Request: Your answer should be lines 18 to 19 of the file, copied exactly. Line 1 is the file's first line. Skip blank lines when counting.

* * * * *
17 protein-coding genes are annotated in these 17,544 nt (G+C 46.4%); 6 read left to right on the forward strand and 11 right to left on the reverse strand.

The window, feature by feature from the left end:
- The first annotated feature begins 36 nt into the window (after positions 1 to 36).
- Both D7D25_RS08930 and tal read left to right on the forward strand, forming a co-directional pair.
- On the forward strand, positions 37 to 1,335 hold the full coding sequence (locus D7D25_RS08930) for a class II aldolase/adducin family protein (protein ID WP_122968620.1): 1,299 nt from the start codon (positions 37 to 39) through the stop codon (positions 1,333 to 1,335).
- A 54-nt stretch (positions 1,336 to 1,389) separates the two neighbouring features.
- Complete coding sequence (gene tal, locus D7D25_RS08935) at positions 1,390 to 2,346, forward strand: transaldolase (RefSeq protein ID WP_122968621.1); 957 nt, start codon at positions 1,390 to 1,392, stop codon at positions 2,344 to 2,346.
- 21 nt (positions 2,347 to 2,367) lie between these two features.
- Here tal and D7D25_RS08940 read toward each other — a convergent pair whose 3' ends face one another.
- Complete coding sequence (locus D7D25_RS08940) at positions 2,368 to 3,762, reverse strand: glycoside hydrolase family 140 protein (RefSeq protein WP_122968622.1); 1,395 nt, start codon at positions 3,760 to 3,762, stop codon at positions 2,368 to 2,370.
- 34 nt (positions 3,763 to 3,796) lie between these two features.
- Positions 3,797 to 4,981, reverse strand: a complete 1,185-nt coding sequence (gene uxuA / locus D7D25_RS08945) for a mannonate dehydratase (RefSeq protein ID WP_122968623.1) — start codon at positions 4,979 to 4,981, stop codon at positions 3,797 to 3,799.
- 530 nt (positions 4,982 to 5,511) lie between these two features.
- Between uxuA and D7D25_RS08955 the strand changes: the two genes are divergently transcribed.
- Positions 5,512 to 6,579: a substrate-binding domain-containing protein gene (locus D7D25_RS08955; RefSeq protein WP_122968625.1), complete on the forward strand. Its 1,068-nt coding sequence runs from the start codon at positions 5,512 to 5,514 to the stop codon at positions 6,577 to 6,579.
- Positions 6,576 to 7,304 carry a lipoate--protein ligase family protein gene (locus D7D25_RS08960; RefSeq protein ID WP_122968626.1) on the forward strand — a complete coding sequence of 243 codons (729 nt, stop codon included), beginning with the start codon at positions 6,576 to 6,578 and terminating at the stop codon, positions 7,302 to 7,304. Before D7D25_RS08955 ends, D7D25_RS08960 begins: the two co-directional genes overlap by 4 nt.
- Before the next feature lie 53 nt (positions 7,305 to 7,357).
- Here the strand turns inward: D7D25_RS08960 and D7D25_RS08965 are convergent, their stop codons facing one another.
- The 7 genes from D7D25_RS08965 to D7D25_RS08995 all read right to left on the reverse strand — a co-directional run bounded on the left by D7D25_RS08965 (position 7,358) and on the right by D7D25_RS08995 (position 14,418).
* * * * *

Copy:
- Here the strand turns inward: D7D25_RS08960 and D7D25_RS08965 are convergent, their stop codons facing one another.
- The 7 genes from D7D25_RS08965 to D7D25_RS08995 all read right to left on the reverse strand — a co-directional run bounded on the left by D7D25_RS08965 (position 7,358) and on the right by D7D25_RS08995 (position 14,418).